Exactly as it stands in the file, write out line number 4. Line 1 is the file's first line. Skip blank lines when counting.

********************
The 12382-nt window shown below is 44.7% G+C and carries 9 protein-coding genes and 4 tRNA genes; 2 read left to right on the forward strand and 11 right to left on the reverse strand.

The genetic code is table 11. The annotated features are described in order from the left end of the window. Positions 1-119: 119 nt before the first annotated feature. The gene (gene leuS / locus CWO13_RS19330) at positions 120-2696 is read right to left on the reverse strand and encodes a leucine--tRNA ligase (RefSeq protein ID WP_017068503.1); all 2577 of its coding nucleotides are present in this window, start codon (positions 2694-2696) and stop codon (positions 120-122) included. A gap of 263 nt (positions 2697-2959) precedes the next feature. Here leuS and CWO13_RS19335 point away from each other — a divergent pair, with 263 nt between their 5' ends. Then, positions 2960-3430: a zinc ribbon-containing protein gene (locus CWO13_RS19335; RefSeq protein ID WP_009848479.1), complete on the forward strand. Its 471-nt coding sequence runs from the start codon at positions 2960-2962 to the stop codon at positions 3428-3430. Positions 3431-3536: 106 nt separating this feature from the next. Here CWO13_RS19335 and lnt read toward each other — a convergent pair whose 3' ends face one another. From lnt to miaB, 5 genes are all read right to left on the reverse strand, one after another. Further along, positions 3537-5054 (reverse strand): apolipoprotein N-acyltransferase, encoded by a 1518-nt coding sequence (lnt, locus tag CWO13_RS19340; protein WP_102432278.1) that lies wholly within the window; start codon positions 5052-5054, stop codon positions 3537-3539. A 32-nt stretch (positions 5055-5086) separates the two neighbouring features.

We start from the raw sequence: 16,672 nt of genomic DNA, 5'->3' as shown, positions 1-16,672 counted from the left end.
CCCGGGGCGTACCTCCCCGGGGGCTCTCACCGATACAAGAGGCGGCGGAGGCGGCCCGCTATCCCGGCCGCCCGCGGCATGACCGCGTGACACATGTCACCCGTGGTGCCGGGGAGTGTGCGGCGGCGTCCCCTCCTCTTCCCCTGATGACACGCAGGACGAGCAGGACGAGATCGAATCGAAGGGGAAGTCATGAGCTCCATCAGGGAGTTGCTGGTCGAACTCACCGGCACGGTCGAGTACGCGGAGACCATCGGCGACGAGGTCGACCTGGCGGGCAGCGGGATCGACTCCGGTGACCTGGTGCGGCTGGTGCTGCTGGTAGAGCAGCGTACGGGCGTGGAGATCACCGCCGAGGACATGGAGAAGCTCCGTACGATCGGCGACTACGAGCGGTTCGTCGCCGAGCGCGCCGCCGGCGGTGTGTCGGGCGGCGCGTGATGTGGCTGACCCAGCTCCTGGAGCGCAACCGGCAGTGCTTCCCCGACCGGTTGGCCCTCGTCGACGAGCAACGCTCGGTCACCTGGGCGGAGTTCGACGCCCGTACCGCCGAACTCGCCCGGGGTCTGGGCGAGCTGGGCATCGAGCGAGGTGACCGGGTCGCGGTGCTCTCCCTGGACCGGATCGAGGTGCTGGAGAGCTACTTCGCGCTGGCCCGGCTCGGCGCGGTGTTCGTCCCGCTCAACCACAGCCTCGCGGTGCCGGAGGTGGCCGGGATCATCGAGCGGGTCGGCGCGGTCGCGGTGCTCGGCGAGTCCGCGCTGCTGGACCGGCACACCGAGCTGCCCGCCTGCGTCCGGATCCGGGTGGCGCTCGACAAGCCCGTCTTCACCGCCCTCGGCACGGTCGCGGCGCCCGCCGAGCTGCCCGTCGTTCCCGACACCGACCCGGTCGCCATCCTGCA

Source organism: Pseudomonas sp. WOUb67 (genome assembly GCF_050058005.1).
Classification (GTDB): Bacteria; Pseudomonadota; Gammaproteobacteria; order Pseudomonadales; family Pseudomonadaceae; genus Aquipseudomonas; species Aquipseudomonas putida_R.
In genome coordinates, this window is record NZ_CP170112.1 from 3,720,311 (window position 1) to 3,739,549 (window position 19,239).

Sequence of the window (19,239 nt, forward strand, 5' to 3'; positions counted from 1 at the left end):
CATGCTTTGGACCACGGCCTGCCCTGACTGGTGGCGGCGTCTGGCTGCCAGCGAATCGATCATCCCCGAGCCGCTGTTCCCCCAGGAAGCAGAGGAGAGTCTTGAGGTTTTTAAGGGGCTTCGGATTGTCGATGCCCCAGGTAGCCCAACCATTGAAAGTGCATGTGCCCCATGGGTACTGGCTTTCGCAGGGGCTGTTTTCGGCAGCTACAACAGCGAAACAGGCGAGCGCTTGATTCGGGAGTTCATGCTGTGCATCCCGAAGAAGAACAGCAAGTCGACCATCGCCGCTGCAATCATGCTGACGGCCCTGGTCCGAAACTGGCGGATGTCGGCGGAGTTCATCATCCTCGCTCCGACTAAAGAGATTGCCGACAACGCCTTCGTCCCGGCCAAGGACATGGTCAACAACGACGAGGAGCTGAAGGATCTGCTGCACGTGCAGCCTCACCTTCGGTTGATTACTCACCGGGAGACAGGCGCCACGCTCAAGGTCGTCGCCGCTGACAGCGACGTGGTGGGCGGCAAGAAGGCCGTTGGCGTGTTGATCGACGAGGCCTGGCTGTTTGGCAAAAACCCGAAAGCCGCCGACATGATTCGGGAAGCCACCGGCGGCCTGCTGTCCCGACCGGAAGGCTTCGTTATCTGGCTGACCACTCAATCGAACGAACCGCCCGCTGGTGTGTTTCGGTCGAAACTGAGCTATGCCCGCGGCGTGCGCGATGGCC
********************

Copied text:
CCCGGGGCGTACCTCCCCGGGGGCTCTCACCGATACAAGAGGCGGCGGAGGCGGCCCGCTATCCCGGCCGCCCGCGGCATGACCGCGTGACACATGTCACCCGTGGTGCCGGGGAGTGTGCGGCGGCGTCCCCTCCTCTTCCCCTGATGACACGCAGGACGAGCAGGACGAGATCGAATCGAAGGGGAAGTCATGAGCTCCATCAGGGAGTTGCTGGTCGAACTCACCGGCACGGTCGAGTACGCGGAGACCATCGGCGACGAGGTCGACCTGGCGGGCAGCGGGATCGACTCCGGTGACCTGGTGCGGCTGGTGCTGCTGGTAGAGCAGCGTACGGGCGTGGAGATCACCGCCGAGGACATGGAGAAGCTCCGTACGATCGGCGACTACGAGCGGTTCGTCGCCGAGCGCGCCGCCGGCGGTGTGTCGGGCGGCGCGTGATGTGGCTGACCCAGCTCCTGGAGCGCAACCGGCAGTGCTTCCCCGACCGGTTGGCCCTCGTCGACGAGCAACGCTCGGTCACCTGGGCGGAGTTCGACGCCCGTACCGCCGAACTCGCCCGGGGTCTGGGCGAGCTGGGCATCGAGCGAGGTGACCGGGTCGCGGTGCTCTCCCTGGACCGGATCGAGGTGCTGGAGAGCTACTTCGCGCTGGCCCGGCTCGGCGCGGTGTTCGTCCCGCTCAACCACAGCCTCGCGGTGCCGGAGGTGGCCGGGATCATCGAGCGGGTCGGCGCGGTCGCGGTGCTCGGCGAGTCCGCGCTGCTGGACCGGCACACCGAGCTGCCCGCCTGCGTCCGGATCCGGGTGGCGCTCGACAAGCCCGTCTTCACCGCCCTCGGCACGGTCGCGGCGCCCGCCGAGCTGCCCGTCGTTCCCGACACCGACCCGGTCGCCATCCTGCA